The project aims to reduce water consumption (up to 30%) by adopting Best Management Practice, reduce wastewater discharge (pollution load) through the demonstration of green technologies and by developing its own chemical management system (reduce chemical consumption by 25%), support the efficient operation of treatment plants of wastewater, to improve the quality of treated wastewater. The project also seeks to provide in-depth training and create internal teams to develop own systems for quality, environmental aspects, employee skill development, conservation of natural resources, etc. for continuous improvement.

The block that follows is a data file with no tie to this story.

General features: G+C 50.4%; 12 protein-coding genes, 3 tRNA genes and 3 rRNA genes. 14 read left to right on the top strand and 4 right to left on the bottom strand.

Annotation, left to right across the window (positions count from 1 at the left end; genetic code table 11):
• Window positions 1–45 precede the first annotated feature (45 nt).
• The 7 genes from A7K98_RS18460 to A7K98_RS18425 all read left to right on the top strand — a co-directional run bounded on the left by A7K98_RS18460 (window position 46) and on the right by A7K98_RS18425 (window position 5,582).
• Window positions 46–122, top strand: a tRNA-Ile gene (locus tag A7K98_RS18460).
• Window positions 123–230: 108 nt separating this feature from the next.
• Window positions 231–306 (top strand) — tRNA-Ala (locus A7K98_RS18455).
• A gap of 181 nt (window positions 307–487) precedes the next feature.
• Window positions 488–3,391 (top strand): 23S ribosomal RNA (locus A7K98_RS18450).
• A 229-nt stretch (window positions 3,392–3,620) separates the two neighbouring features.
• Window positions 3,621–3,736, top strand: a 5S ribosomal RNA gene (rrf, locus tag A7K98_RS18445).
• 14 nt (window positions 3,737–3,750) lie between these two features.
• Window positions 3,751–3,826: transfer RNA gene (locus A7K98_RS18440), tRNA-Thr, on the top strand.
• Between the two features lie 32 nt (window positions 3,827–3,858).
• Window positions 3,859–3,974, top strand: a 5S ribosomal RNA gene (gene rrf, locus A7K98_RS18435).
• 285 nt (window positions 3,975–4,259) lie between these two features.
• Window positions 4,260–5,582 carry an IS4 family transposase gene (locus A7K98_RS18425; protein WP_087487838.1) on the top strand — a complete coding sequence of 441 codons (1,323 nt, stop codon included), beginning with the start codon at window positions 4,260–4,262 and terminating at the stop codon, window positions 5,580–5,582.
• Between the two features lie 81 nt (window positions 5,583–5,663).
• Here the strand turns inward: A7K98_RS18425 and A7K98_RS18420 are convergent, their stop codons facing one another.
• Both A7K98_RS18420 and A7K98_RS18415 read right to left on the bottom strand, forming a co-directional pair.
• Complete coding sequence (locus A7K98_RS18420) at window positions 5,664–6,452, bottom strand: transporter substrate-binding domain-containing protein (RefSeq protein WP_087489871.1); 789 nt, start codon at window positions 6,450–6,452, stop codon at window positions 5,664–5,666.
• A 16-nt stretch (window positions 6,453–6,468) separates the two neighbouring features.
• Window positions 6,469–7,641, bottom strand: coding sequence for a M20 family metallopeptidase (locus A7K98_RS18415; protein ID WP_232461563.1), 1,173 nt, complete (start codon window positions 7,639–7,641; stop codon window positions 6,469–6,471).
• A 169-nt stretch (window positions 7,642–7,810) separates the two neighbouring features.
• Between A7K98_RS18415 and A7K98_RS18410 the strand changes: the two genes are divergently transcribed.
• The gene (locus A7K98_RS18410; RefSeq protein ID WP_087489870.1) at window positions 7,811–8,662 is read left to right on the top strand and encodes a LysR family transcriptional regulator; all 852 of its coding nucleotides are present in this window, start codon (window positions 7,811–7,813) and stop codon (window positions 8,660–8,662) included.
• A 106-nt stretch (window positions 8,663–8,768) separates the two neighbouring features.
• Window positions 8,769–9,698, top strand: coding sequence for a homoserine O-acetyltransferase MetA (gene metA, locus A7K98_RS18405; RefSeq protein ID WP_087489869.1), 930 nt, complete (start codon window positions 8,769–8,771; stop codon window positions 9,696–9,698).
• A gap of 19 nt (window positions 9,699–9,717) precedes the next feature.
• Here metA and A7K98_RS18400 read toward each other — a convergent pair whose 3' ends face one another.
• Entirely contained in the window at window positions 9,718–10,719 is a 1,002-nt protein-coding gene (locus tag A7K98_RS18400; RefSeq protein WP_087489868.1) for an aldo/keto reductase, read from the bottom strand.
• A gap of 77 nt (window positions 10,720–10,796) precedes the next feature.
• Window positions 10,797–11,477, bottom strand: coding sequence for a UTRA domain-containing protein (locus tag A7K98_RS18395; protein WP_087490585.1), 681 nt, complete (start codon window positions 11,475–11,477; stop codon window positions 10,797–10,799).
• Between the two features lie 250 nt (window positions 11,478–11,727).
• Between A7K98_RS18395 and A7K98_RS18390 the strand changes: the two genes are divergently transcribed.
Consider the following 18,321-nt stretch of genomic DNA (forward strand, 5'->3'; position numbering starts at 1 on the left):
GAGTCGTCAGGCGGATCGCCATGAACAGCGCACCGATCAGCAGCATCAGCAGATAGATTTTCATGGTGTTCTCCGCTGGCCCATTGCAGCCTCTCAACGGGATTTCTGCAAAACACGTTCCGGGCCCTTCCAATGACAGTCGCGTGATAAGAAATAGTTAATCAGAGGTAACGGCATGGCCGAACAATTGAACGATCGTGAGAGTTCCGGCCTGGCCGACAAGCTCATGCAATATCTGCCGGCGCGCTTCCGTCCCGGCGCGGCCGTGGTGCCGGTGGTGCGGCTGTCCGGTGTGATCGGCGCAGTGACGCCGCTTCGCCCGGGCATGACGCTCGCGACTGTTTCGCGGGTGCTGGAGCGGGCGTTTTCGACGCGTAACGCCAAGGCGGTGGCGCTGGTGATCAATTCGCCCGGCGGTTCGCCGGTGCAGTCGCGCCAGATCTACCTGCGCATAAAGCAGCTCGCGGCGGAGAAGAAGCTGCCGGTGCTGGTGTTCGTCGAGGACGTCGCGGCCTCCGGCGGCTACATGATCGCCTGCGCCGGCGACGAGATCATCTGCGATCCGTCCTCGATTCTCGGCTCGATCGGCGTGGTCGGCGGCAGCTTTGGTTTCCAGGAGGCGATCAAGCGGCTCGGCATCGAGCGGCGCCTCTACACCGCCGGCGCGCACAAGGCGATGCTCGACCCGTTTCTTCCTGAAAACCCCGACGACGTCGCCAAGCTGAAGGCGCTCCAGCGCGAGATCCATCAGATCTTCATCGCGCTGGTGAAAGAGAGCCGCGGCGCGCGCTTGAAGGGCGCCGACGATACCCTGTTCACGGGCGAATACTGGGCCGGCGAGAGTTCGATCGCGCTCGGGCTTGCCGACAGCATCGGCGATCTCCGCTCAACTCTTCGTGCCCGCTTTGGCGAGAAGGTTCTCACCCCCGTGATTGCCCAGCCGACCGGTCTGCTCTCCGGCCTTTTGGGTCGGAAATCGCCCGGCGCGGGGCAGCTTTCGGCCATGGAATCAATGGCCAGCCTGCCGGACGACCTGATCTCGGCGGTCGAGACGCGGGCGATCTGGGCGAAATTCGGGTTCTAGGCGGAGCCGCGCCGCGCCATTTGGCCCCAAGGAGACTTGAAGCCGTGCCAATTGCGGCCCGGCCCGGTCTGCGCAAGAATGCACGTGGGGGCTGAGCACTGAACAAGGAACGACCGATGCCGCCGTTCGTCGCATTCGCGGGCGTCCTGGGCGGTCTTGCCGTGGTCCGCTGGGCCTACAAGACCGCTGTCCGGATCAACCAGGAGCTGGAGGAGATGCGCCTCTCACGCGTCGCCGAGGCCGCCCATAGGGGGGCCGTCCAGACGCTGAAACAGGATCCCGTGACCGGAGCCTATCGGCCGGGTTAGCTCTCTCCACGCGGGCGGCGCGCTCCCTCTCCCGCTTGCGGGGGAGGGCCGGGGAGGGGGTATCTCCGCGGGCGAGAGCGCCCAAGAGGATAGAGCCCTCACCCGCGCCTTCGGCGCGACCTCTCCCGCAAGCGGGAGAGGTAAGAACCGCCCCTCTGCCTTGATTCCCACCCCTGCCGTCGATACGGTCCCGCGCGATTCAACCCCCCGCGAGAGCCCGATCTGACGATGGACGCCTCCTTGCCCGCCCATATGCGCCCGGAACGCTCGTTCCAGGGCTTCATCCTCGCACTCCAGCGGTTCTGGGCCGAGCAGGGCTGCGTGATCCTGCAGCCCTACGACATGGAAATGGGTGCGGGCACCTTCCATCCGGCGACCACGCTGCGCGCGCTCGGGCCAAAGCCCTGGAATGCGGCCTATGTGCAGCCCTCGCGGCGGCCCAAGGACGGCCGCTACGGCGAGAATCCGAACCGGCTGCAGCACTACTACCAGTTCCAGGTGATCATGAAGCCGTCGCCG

The EC also approved indicative funds of Rs 45 crore for installation of decentralized sewage treatment systems in major tribal states of the Ganga basin. The breakdown of the fund is Rs 10 crore each for Uttarakhand, Uttar Pradesh, Bihar and West Bengal and Rs. 5 crore for Jharkhand. For decentralized wastewater treatment, projects can be taken up under any proven technology working in the country, such as natural solutions, Johkasou, etc. Advantages of decentralized wastewater treatment include better monitoring of industrial waste, easier expansion of systems, new treatment centers can be added without routing more and more flows to the existing center, lower investment in sewage pipes, etc.